Just a few feet from the chair Francis Mallmann sank into, large billows of smoke wafted around spits covered in porchetta that turned slowly above a makeshift fire pit. This wasn’t on an island in Patagonia; this was in Los Angeles, where he was burning a hole in the manicured lawns of the Bel Air Hotel. He’d come here to cook along fellow culinary greats, including Wolfgang Puck, Nancy Silverton, Dave Pynt of Burnt Ends in Singapore, and Eric Werner of Hartwood in Tulum. This moment served as but a brief repose for the Argentinian chef, whose notoriety leads him all over the world.
“I take five to six planes per week on average,” he says. “I’m going to France on Saturday, where I have a restaurant in the South of France. Then I’m doing two private events in New York, back home to Argentina for a week, then going back to New York for another event, and from there I’m going to my island to rest.”
He’s been in especially high demand the last 2 years since he appeared on Netflix’s Chef’s Table, which chronicled how he’d abandoned the strictures of European cooking that had brought him great success. “I did a big change in my cooking 20 years ago,” Mallmann says. “It was a radical change. I went from sort of French manicured cooking to cooking with fires.”
Now, not a day goes by where people aren’t approaching him to ask if they can break out of their rut and go work for him. He sat down with me to discuss what the last 2 years have been like and to reveal his next challenge of writing a movie.
Did appearing on that episode of Chef’s Table change your life?
Yes. I don’t know how many millions of people saw that, but it has changed. We get hundreds of messages every day in social media, letters, people who say, “I want to go and work, I want to go and learn, I want to change my life.” So, yes, there’s been a big change.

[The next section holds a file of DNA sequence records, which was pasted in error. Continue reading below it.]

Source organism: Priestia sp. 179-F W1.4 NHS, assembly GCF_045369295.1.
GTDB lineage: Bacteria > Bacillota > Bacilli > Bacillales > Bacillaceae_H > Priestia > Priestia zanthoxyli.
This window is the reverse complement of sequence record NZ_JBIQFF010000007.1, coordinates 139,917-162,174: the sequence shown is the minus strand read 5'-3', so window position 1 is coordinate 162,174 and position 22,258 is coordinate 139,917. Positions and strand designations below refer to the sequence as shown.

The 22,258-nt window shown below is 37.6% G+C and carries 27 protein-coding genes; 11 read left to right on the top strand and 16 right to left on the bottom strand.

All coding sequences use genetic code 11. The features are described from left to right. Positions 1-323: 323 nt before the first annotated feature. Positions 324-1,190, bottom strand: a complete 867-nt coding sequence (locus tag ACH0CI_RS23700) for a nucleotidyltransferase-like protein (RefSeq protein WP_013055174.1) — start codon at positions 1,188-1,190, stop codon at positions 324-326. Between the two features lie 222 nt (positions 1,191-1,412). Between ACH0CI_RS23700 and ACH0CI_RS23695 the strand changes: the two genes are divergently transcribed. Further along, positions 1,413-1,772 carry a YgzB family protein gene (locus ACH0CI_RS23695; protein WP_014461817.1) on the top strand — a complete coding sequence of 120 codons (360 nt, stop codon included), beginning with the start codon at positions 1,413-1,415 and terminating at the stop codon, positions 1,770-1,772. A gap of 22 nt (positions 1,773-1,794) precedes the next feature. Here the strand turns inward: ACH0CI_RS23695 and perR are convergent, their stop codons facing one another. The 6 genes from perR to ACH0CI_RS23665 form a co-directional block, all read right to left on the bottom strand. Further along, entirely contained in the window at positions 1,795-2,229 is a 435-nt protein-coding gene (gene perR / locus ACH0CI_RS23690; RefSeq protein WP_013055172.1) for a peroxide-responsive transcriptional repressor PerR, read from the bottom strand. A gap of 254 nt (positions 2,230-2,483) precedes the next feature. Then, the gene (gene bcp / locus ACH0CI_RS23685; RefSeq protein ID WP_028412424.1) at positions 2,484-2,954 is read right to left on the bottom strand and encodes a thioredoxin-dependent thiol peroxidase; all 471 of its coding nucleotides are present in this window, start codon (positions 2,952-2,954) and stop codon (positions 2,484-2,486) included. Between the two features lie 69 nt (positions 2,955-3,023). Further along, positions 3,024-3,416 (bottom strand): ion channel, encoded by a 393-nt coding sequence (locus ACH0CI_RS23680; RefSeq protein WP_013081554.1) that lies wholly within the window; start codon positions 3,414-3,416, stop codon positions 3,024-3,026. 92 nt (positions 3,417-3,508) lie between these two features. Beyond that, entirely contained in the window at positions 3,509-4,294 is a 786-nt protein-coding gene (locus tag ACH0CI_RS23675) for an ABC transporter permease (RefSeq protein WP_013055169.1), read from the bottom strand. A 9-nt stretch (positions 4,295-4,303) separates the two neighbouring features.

What do you think people connected to in that story?
The worst enemies we have in life are routine and fear because they’re two things that paralyze us. It seems as if people have trouble running away from that. I’ve been doing TV for 32 years, and I realize that it’s not the cooking—it’s the thoughts that people are attracted to. The possibility that they say, “Well, maybe I can change my life. Maybe I can turn around and do something else. Maybe I can drop my job. Maybe I can go out and cook in a park or in a mountain.” The show had a call to it that was very, very strong. It was a confession of my life, that film. It’s the most important thing I did in my career.
Did you sense it changed people’s perception of you alone, or did it change you as well?
No, it didn’t change me, but I was sort of naked there. I took off my clothes, and I think people appreciated that.
Would you call yourself a romantic?
Yeah. I live romantically. People think that romance is mainly a relationship between people, but romance is everything. It’s how you wake up, how you read a book, how you sit, how you choose to live every hour of your day, and I try my best to live romantically, yeah.
Was that romanticism at the core of why you drastically changed the way you cooked years ago?
All of my childhood, this is the way you lived—outside, cooking with fires. When I was 10, 11, I used to be sort of like a servant of the fly fishermen in the lakes, and I would help them take off their boots and cook them lunch. This is a bit how we lived. It’s just that then I went into French cooking, and I became sort of a very much a chef, and then one day I just said, “I don’t have my own language, and I have to find out what should I do.”